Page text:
With the U.S. military withdrawal from Afghanistan this summer, the paper of record appears to believe that America is no longer at war.
“Biden Marks First Veterans Day in Two Decades Without a War Underway,” said a New York Times headline attached to a piece reporting on President Biden’s commemoration of today’s holiday at Arlington National Cemetery.
But of course, the United States is still engaged in many wars throughout the region: Iraq, Syria, Somalia, and Yemen. The Times itself noted this back in September after Biden withdrew U.S. troops from Afghanistan.
Sloppy headline writing aside, the article itself wasn’t much better, asserting that Biden had “ended the 20-year conflict in Afghanistan this summer.” But of course he did no such thing. A conflict in Afghanistan is still ongoing. The president just ended the U.S. military’s involvement in it.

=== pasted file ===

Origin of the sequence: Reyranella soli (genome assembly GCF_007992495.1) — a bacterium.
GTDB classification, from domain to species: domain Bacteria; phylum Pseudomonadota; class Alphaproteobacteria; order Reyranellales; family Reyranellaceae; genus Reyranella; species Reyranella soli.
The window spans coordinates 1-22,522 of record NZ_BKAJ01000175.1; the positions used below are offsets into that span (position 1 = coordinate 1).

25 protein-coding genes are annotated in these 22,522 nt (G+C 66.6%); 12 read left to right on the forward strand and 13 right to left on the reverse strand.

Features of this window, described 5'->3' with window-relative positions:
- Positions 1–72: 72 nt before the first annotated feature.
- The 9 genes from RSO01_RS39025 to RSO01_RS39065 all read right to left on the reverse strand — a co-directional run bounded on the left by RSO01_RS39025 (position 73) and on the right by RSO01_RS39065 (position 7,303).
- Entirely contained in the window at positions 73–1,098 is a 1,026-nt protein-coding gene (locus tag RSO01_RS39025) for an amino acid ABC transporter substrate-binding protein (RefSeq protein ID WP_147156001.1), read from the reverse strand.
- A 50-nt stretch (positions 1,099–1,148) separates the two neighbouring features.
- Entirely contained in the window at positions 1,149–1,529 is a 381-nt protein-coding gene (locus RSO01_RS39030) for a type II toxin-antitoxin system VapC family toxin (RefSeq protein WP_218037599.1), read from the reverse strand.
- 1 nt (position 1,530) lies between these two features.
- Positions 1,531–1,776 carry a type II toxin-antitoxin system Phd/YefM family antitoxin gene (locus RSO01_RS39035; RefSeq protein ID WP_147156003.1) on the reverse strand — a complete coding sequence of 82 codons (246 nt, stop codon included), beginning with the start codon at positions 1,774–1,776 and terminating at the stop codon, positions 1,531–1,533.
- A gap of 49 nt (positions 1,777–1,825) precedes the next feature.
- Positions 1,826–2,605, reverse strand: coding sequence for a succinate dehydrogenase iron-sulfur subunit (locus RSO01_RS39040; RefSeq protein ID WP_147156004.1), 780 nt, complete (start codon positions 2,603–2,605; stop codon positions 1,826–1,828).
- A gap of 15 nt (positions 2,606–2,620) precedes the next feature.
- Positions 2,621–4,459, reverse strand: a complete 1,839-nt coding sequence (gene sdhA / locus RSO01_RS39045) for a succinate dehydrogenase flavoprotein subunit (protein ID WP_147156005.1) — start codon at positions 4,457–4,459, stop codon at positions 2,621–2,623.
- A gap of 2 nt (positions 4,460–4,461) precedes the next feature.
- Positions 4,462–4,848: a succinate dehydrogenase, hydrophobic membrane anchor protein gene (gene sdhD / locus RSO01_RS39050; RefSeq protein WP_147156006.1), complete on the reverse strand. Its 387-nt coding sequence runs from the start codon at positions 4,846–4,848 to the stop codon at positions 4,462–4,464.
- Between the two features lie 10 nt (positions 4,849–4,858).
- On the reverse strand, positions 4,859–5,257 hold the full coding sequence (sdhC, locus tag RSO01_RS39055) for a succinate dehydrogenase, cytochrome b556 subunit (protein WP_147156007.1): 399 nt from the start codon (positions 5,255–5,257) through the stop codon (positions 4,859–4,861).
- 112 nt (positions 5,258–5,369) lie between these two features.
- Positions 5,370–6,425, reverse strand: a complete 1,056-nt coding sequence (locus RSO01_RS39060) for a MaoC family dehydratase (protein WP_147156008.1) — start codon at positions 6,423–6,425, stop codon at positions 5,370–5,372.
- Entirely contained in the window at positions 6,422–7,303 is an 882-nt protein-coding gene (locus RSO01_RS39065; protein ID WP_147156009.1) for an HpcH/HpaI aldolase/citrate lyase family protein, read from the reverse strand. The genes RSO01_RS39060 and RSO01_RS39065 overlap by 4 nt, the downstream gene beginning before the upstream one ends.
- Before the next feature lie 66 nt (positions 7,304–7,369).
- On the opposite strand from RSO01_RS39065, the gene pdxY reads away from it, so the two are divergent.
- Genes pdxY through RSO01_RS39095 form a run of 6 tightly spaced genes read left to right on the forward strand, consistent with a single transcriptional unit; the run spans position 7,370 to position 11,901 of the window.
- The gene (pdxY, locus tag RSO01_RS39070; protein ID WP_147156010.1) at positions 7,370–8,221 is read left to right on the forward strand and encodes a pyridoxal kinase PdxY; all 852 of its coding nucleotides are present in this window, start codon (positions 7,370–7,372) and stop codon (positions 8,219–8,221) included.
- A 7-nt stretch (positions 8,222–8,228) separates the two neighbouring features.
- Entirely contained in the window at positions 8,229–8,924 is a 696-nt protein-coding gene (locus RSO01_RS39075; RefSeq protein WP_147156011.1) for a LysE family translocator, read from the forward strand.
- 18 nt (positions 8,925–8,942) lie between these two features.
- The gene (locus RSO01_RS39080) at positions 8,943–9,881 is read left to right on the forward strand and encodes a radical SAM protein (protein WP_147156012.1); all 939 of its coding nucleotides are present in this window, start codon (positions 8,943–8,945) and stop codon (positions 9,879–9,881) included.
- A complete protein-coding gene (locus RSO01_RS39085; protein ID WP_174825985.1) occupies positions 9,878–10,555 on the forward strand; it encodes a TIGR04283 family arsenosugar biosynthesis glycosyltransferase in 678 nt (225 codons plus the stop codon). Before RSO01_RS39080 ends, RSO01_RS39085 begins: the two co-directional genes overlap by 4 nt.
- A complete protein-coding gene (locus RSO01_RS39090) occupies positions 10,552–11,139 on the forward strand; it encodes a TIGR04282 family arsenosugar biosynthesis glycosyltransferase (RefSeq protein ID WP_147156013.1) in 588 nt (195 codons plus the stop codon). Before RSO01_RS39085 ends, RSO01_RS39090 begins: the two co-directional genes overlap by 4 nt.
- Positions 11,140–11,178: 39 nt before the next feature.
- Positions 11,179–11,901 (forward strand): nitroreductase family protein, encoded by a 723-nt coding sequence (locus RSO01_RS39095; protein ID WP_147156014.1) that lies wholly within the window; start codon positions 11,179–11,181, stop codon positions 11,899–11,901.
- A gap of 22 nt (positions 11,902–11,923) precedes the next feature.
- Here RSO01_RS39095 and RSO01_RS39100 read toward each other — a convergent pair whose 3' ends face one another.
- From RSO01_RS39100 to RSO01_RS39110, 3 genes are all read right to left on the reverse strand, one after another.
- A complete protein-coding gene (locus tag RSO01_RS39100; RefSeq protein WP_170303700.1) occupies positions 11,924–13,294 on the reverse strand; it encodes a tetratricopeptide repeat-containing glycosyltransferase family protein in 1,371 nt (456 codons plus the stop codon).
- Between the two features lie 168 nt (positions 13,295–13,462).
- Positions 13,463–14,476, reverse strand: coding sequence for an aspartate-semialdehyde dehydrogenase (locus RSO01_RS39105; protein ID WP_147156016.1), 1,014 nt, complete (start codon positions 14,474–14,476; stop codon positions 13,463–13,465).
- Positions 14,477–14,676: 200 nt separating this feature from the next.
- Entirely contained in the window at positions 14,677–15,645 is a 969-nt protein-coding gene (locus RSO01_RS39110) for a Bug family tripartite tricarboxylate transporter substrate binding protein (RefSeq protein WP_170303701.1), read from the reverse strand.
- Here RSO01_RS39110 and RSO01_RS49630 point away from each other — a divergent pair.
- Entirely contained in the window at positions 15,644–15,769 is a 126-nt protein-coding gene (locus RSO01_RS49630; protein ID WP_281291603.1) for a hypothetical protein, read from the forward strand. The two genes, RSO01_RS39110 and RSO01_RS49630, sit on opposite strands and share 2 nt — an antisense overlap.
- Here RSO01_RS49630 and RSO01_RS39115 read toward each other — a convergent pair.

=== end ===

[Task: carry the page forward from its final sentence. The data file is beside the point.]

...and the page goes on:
The piece also ran through a myriad of criticisms of Biden on the withdrawal, but failed to mention not only broad public support for the U.S. exit, but also national organizations, and veterans groups from across the ideological spectrum.
It’s inaccurate, and American-centric reporting like this that makes the disconnect between the American people and U.S. foreign policy that much greater. The Times does a disservice to its readers by not providing the full context of the so-called “war on terror,” and aids in the perception that the endless wars the U.S. military are currently engaged in are out of sight and out of mind, and free for U.S. leaders to engage in without accountability.